There are bad movies, the kind of third-rate film-making we see all the time, and then there are transcendentally bad movies that can only result from deep, fanatical attachment to the material. Director, writer and producer Chris Sanders here achieves something on a par with Ed Wood’s Plan 9 from Outer Space or Tommy Wiseau’s The Room. His Nest of Vampires is a little-England horror-thriller with a plot as over-larded as an Elvis sandwich, uniformly appalling acting, and the same almost beatific earnestness as those two legendary films.
MI5 agent Kit Valentine (Tom Fairfoot) leaves his London stamping ground to shake down some unnamed English town for a human trafficking ring that – after his wife is murdered – has abducted his daughter. He needs to get a move on, because the network sells off the girls to moneyed clients to butcher in satanic rituals. Not racy enough? Some of the criminals are also vampires who like a “nibble” on the customers. And Valentine is further up against it when his bosses reveal they are in cahoots. Tied to a chair, though, he has news for them: “You’re not the only secret society that operates within MI5.” Then his own canines turn extra-pointy.
For a film so full of brain-freezing exposition, it takes inhuman effort to piece that plot description together. It’s actually a nest of non sequiturs, randomness the only governing principle in a sinkhole of characters, factions, ideas and twists. A prologue refers to lapis lazuli as a means by which vampires can withstand daylight, but this is barely mentioned again. One apparently Italian miscreant – implied to be a vampire, before he isn’t – sounds like the Dolmio Man when he resorts to English: “Good-a point-a!” If criminal networks really were this confusing, the police would have a collective nervous breakdown.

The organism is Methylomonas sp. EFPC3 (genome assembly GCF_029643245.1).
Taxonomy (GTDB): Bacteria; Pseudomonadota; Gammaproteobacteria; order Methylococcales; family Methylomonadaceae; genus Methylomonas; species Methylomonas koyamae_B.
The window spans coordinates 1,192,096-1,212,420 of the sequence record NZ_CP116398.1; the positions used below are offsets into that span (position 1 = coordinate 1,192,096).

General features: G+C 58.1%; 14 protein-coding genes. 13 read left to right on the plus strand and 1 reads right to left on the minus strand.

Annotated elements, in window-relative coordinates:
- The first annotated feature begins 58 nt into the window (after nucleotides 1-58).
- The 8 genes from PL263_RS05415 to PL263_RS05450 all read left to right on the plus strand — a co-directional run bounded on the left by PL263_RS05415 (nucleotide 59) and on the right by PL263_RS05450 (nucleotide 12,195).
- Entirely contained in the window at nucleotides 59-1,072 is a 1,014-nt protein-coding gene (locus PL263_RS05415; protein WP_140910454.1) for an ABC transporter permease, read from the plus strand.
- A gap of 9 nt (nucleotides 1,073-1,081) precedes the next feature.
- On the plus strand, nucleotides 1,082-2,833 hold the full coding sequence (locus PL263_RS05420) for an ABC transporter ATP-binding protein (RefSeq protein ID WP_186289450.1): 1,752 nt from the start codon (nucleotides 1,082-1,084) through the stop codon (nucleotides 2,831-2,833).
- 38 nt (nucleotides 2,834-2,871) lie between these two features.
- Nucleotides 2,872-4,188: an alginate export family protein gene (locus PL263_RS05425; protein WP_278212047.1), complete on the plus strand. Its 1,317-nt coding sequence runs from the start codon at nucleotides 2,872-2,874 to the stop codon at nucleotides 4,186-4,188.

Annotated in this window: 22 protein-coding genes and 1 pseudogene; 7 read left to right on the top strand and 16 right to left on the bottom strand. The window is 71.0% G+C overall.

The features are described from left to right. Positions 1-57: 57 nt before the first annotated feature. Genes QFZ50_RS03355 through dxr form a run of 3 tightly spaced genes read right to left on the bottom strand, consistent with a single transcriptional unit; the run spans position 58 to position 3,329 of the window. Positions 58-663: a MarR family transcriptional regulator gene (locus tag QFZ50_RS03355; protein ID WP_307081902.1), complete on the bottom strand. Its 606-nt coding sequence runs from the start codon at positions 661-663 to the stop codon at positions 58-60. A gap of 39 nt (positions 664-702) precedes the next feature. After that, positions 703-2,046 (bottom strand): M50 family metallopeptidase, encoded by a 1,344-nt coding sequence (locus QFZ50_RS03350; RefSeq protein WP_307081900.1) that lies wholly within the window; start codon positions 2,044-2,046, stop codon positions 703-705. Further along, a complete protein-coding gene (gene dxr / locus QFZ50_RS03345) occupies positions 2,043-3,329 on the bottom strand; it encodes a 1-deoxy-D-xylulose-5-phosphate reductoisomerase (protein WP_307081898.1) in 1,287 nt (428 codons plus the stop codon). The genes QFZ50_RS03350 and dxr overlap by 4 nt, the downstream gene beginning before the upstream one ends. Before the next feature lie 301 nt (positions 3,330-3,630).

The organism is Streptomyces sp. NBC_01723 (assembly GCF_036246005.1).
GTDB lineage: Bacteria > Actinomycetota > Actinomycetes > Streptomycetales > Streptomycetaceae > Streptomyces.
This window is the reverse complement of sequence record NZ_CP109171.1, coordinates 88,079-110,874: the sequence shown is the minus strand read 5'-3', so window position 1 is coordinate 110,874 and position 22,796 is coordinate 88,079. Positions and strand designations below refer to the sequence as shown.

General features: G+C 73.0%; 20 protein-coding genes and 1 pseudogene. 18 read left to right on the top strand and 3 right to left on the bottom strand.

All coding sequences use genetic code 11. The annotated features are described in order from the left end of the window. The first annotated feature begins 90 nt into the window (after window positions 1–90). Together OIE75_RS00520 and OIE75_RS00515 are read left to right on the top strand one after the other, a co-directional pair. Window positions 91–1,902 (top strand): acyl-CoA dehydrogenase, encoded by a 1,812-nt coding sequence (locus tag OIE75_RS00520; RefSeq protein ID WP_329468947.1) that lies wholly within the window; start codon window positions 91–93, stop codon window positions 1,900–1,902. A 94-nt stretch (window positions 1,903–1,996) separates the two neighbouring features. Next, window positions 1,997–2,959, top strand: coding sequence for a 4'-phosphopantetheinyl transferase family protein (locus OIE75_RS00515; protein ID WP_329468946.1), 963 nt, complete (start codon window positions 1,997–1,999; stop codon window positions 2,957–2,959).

Hidden in the aimless scenes and slack direction is the odd nugget of dialogue with a noirish gleam. But mostly it’s pure panto: “I’m about to do a spot of decorating. I was thinking dark red would suit this room.” It may be remiss to dump on a film that cost £30,000, but it seems to be only this type of film-making that can hit a pitch of such sublime pap. Maybe one day Nest of Vampires will get its own Disaster Artist-style eulogy.